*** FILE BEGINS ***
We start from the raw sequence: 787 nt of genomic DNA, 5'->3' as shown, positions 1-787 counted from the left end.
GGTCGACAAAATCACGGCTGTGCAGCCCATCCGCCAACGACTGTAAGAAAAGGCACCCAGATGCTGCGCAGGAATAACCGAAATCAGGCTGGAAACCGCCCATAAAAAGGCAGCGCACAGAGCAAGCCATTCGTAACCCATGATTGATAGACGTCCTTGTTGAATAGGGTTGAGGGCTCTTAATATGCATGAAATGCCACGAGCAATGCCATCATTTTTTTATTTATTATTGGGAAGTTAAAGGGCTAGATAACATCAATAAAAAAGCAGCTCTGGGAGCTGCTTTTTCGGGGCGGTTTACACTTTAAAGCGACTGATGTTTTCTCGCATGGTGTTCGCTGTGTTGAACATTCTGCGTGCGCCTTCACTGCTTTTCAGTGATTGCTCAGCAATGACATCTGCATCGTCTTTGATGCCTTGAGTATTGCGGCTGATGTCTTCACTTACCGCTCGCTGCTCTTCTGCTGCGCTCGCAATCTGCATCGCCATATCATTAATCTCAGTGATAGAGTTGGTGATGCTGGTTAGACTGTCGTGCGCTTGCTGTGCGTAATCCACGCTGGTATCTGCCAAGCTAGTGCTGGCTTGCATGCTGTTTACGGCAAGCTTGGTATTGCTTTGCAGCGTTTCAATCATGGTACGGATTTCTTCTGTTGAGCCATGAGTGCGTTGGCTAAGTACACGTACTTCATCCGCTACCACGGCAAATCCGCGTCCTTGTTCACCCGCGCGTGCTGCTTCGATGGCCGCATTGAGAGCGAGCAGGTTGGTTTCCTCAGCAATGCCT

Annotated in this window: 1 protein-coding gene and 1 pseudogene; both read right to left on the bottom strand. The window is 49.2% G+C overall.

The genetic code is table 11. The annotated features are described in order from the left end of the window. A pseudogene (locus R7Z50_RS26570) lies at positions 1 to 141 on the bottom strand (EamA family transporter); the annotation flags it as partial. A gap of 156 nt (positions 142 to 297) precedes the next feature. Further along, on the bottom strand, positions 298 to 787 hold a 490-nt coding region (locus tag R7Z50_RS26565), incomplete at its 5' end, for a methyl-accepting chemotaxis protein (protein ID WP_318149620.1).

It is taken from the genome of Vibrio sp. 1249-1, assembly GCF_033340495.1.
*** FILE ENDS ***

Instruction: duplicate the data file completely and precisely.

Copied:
We start from the raw sequence: 787 nt of genomic DNA, 5'->3' as shown, positions 1-787 counted from the left end.
GGTCGACAAAATCACGGCTGTGCAGCCCATCCGCCAACGACTGTAAGAAAAGGCACCCAGATGCTGCGCAGGAATAACCGAAATCAGGCTGGAAACCGCCCATAAAAAGGCAGCGCACAGAGCAAGCCATTCGTAACCCATGATTGATAGACGTCCTTGTTGAATAGGGTTGAGGGCTCTTAATATGCATGAAATGCCACGAGCAATGCCATCATTTTTTTATTTATTATTGGGAAGTTAAAGGGCTAGATAACATCAATAAAAAAGCAGCTCTGGGAGCTGCTTTTTCGGGGCGGTTTACACTTTAAAGCGACTGATGTTTTCTCGCATGGTGTTCGCTGTGTTGAACATTCTGCGTGCGCCTTCACTGCTTTTCAGTGATTGCTCAGCAATGACATCTGCATCGTCTTTGATGCCTTGAGTATTGCGGCTGATGTCTTCACTTACCGCTCGCTGCTCTTCTGCTGCGCTCGCAATCTGCATCGCCATATCATTAATCTCAGTGATAGAGTTGGTGATGCTGGTTAGACTGTCGTGCGCTTGCTGTGCGTAATCCACGCTGGTATCTGCCAAGCTAGTGCTGGCTTGCATGCTGTTTACGGCAAGCTTGGTATTGCTTTGCAGCGTTTCAATCATGGTACGGATTTCTTCTGTTGAGCCATGAGTGCGTTGGCTAAGTACACGTACTTCATCCGCTACCACGGCAAATCCGCGTCCTTGTTCACCCGCGCGTGCTGCTTCGATGGCCGCATTGAGAGCGAGCAGGTTGGTTTCCTCAGCAATGCCT

Annotated in this window: 1 protein-coding gene and 1 pseudogene; both read right to left on the bottom strand. The window is 49.2% G+C overall.

The genetic code is table 11. The annotated features are described in order from the left end of the window. A pseudogene (locus R7Z50_RS26570) lies at positions 1 to 141 on the bottom strand (EamA family transporter); the annotation flags it as partial. A gap of 156 nt (positions 142 to 297) precedes the next feature. Further along, on the bottom strand, positions 298 to 787 hold a 490-nt coding region (locus tag R7Z50_RS26565), incomplete at its 5' end, for a methyl-accepting chemotaxis protein (protein ID WP_318149620.1).

It is taken from the genome of Vibrio sp. 1249-1, assembly GCF_033340495.1.